Rather, debt monetisation seems like the elephant in the room that keeps central banker’s hands tied. In the post-pandemic world, the absolute deficit numbers in many global economies are much bigger, as is the level of debt. The US Congressional Budget Office projects that federal debt held by the public will rise from 103% of gross domestic product at the end of 2021 to 106% in 2031. This compares with less than 40 per cent at the time of the financial crisis. Granted, other developed economies - namely Japan and Europe - have long been battling against a high debt level, but the challenge is now different in an inflationary world, with increasing pressure on central banks to raise interest rates.
The challenge of a high debt level is reflected by the fact that real rates in the US have firmly stayed in negative territory despite consumers and companies that are flush and free-spending. This goes against the traditional intuition that real rates should follow through spikes in inflation, as bond investors respond to high inflation by demanding compensation for the possibility that inflation will get higher still, dragging real rates up. This is not happening now, which suggests the alternative explanation, that we’re in a debt trap. The idea is that debt has piled so high that any increase in rates will make it terribly expensive to service, wounding the economy and leading rates back down again. Thus, whilst the market expects inflation to remain high, US treasury market is unrattled by the prospect that inflation is here to stay and are pricing the Fed to stay dovish for as long as it takes, evidenced by the 10-year TIPS (inflation-indexed Treasury securities) hovering around -1%.
Whilst the prospect of a dovish Fed keeping the nominal rates low suggests that a debt crisis is some away ahead, it is nonetheless interesting to contemplate over the long-run implications on the "safe haven” status of US treasuries, and consequently, the dominance of US dollar as the world’s reserve currency. With excess global savings, there still is an insatiable demand for safe assets in the shape of the enormous outstanding liabilities currently being created by the US. So 60% of central bank foreign exchange reserves are still in dollar assets. As a new paper by Ethan Ilzetzki, Carmen Reinhart and Kenneth Rogoff points out, changes in the dominant global currency are rare. Nonetheless, the authors also note that, while demand for dollar-denominated safe assets has exploded, the tax base backing those assets has diminished. The demand for safe assets, they say, risks eventually overwhelming the US government’s fiscal capacity to back them, adding that there is no guarantee that insatiable demand for such assets will continue.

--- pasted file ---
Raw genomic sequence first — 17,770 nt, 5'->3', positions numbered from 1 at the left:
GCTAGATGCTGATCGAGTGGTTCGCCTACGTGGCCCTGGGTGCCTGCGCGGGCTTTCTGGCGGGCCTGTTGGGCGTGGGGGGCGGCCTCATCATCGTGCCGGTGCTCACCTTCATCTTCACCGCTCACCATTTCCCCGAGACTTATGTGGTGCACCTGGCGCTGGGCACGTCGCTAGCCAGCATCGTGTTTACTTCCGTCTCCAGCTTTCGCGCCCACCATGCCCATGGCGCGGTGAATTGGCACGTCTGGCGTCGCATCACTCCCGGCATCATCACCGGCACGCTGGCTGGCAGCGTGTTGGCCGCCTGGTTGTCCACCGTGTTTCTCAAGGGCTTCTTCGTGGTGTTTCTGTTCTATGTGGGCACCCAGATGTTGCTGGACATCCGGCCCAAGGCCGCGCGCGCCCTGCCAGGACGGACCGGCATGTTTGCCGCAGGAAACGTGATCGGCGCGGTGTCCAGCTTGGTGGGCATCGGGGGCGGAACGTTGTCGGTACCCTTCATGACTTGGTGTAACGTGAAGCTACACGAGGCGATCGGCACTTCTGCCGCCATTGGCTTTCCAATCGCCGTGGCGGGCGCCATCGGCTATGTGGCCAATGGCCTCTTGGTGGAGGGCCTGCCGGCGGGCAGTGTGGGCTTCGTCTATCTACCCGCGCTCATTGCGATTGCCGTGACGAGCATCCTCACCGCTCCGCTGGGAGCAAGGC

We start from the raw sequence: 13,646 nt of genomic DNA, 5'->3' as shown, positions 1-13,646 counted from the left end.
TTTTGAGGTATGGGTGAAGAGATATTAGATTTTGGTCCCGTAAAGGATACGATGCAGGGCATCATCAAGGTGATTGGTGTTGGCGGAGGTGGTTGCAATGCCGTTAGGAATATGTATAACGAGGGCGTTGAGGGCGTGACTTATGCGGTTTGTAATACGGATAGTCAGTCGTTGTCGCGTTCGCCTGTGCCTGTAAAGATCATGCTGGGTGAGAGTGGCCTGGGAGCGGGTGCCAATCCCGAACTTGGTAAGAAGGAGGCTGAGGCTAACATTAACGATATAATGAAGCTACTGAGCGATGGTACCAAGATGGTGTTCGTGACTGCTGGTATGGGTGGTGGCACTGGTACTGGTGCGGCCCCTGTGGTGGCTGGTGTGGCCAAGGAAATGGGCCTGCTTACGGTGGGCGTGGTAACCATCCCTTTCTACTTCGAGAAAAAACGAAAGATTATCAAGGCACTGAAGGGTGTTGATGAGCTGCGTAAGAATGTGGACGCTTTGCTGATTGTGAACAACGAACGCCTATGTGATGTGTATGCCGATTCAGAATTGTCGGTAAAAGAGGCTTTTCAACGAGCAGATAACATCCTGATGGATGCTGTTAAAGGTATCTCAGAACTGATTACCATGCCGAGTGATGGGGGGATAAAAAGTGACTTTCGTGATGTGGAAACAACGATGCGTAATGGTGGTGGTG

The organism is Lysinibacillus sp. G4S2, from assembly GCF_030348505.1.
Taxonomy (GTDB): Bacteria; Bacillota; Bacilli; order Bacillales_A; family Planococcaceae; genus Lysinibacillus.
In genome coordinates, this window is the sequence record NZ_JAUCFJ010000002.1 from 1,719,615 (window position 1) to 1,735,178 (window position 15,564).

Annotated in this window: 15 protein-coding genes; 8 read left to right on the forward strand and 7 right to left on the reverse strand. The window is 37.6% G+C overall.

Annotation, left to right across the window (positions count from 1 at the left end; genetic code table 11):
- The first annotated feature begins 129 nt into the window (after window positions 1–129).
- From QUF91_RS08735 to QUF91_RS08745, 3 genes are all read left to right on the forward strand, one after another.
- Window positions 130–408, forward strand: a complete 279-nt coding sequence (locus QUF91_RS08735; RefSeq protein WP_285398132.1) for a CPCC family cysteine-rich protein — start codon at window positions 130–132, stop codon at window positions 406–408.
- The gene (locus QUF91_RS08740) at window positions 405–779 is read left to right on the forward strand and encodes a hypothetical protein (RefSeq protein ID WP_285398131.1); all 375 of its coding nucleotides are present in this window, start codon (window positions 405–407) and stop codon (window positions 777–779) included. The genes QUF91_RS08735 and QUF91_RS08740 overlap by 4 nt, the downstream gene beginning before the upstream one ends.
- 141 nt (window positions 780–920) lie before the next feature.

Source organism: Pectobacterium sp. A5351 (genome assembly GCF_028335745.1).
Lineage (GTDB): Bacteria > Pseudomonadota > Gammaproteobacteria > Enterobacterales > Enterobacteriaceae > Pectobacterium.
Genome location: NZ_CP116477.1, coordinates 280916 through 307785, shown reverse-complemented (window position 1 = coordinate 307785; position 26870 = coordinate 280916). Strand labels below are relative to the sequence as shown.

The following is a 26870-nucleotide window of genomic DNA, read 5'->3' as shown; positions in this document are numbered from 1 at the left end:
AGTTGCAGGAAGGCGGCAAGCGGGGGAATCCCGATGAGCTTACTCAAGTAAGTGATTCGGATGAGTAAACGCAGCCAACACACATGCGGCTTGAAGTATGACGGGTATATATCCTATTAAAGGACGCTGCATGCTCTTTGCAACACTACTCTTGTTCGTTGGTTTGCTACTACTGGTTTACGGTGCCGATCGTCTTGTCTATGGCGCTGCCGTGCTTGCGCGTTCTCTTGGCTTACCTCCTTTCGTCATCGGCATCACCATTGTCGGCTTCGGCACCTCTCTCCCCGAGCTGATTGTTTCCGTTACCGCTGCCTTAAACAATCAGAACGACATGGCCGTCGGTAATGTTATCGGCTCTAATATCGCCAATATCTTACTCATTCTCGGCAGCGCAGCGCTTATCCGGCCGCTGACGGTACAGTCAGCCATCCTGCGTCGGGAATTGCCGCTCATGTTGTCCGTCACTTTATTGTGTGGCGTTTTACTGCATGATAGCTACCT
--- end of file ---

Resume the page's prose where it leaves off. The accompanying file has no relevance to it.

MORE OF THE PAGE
In this debate the enduring question is, what are the alternatives to the dollar? With China set to overtake the US economy the renminbi, which commands just 2% of global reserves, is clearly a contender. Yet many question whether an authoritarian state with an in-transparent central bank, a reputation for excessive currency intervention, and now a fragile property market can do the job. In practice, the bigger challenge here for Powell will come if China succeeds in making the transition to a more consumer-driven economy, which would cause global savings rates to fall and real interest rates to rise. That is one more reason for markets to wake up and recognise that US government IOUs are very unsafe assets.
What the ‘big quit’ tells us about inflation|Financial Times
An interesting read that puts forward resignation rate as a leading indicator for inflation, as shifts in labour market are often subtle and we might be facing a structural change of natural rate of unemployment before we know it.
A handful of items are driving inflation in America|The Economist
This article provides a unique, data-driven approach on deciphering the inflation trends in the US. It’s often too easy to just look at the headline numbers and draw a too-simplistic conclusion on the current inflationary phenomenon. Contrary to what many believe, the Economist’s new measure - focusing on the concentration of price items - shows that this portends lower inflation, but not enough for the Fed to lower its guard.
The gap between US spending and confidence|Financial Times
Holiday sales have started strongly, but Omicron raises new questions. This is a good forward-looking piece that bridges the gaps between realised consumer spending and future uncertainty over consumer confidence.
That's it from us for now!